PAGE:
Oakland TownshipApril 24, 2013
Creek dam removal project gets awards
By Linda Shepard
C & G Staff Writer
OAKLAND TOWNSHIP — The fish are swimming and a creek habitat has been restored, thanks to the removal of the 173-year-old Paint Creek dam last November.
“We saw immediate results for fish passage,” said Clinton River Watershed Council Executive Director Anne Vaara. “It is a winning project and very unique for this area. It opened up 16 miles of passage for habitat restoration.”
The project is the recent recipient of four awards, including an American Council of Engineering Merit award for Engineering and Surveying Excellence, the American Society of Civil Engineers’ 2013 Quality of Life Project of the Year and the American Public Works Association Project of the Year.
The CRWC also received a Michigan Department of Natural Resource Partners in Conservation award for the Paint Creek project.
The cost of the dam removal was $725,000, made possible by a U.S. Environmental Protection Agency grant through the Great Lakes Restoration Initiative.
The dam was originally built in 1840 to power a grist mill, but by the early 1900s the mill had ceased to operate. The dam no longer served a purpose to the connecting mill race, and today the Paint Creek Cider Mill, on Orion Road, utilizes an aesthetic wheel that is powered by an electric generator.
Vaara said the Paint Creek dam was the No. 1 dam slated for removal by the MDNR, as it was an impediment to fish passage and aquatic organism transport.
“Paint Creek is the last coldwater stream in Southeast Michigan,” Vaara said. Coldwater habitats benefit from an upstream groundwater draw, along with cover and habitat that keep it cool in the summer. “It is important for an urbanized area,” she said.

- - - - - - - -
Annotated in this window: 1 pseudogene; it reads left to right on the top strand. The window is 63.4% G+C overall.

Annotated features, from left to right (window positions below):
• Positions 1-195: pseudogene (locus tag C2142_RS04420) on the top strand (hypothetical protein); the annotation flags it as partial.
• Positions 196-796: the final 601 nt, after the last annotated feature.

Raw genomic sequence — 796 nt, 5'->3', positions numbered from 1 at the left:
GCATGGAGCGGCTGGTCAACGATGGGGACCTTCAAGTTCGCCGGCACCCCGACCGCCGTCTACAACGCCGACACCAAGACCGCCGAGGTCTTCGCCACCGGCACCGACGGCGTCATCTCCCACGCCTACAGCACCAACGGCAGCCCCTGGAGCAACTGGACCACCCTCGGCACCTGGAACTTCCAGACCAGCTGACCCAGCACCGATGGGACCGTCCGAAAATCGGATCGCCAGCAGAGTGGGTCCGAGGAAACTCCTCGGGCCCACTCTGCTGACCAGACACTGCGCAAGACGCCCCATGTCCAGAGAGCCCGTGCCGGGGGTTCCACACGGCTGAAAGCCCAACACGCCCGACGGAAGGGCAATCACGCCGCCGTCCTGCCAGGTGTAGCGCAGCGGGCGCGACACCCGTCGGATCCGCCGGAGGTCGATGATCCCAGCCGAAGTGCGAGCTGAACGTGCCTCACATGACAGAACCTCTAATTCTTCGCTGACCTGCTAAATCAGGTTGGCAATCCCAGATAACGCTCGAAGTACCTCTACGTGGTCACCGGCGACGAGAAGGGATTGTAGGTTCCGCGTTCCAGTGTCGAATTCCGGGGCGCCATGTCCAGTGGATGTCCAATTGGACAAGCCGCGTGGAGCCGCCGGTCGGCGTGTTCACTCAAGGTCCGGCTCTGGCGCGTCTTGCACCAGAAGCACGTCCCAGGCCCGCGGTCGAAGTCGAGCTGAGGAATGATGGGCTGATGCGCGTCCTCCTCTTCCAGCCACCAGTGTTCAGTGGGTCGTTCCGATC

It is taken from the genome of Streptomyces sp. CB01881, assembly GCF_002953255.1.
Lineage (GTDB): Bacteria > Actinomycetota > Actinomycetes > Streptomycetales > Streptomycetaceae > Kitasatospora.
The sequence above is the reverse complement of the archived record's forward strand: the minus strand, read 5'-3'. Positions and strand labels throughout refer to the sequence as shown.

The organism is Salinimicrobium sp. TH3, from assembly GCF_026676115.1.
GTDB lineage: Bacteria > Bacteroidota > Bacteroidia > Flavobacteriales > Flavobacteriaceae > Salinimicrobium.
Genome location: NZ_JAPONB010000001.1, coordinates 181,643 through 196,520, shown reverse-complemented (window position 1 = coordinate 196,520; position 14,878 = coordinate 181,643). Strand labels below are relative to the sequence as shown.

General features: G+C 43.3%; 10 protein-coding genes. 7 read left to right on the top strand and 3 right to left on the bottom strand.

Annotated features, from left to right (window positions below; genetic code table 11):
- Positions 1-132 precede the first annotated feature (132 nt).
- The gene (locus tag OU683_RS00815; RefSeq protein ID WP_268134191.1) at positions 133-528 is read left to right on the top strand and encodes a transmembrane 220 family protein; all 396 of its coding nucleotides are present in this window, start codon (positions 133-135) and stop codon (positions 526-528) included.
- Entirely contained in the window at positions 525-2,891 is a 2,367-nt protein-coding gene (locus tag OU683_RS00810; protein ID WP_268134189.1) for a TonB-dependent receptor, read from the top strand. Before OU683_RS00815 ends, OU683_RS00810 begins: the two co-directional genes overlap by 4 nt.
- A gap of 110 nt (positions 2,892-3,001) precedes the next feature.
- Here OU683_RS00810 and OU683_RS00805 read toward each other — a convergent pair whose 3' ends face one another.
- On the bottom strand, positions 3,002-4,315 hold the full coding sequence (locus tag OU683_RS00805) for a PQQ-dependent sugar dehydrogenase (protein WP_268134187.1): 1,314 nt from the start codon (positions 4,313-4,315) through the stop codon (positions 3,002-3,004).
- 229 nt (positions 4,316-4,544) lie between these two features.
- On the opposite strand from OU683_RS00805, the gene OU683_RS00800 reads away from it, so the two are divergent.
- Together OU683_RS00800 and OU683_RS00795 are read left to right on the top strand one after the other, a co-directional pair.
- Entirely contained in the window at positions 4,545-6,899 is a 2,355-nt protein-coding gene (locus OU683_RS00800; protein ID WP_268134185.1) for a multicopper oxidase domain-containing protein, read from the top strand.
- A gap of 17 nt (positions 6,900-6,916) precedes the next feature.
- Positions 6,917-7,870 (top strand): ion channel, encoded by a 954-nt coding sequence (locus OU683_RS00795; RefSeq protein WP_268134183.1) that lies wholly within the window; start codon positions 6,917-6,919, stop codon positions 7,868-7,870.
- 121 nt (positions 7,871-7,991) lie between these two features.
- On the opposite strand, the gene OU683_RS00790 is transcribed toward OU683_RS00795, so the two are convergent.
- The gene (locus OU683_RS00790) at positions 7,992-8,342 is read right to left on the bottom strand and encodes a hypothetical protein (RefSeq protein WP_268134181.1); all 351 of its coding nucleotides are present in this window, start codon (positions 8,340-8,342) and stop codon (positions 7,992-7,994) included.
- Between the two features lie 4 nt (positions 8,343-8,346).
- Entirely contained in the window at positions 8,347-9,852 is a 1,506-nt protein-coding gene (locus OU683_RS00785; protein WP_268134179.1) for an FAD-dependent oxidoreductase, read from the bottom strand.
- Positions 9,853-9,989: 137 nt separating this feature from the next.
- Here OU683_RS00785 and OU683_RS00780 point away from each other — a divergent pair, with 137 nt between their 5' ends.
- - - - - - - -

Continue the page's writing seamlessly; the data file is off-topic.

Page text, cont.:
Civil engineering firm Hubbell, Roth and Clark; the CRWC; and a technical team of stream ecologists designed and engineered the removal of the Paint Creek dam. The awards were presented to Hubbell, Roth and Clark and the CRWC.
Paint Creek is a subwatershed of the Clinton River Watershed and runs from Lake Orion to downtown Rochester. The MDNR stocks Paint Creek with brown trout every year.
“Paint Creek is one of the highest-quality streams in the Lake Erie Management Unit, and the dam removal stream restoration was a high priority for the fisheries division,” said Jim Francis, MDNR fisheries biologist, in a statement.
The Clinton River Watershed covers 760 square miles through Oakland, Macomb, Lapeer and St. Clair counties. More than 1.5 million people live in the 63 watershed communities.
“Successful completion of this project contributes to the delisting of the Clinton River as an area of concern,” Francis said. “In addition to restoring fish passage, this project benefits the ecology of Paint Creek by reconnecting the floodplain and wetlands along the stream, as well as stabilizing the banks to prevent soil erosion.”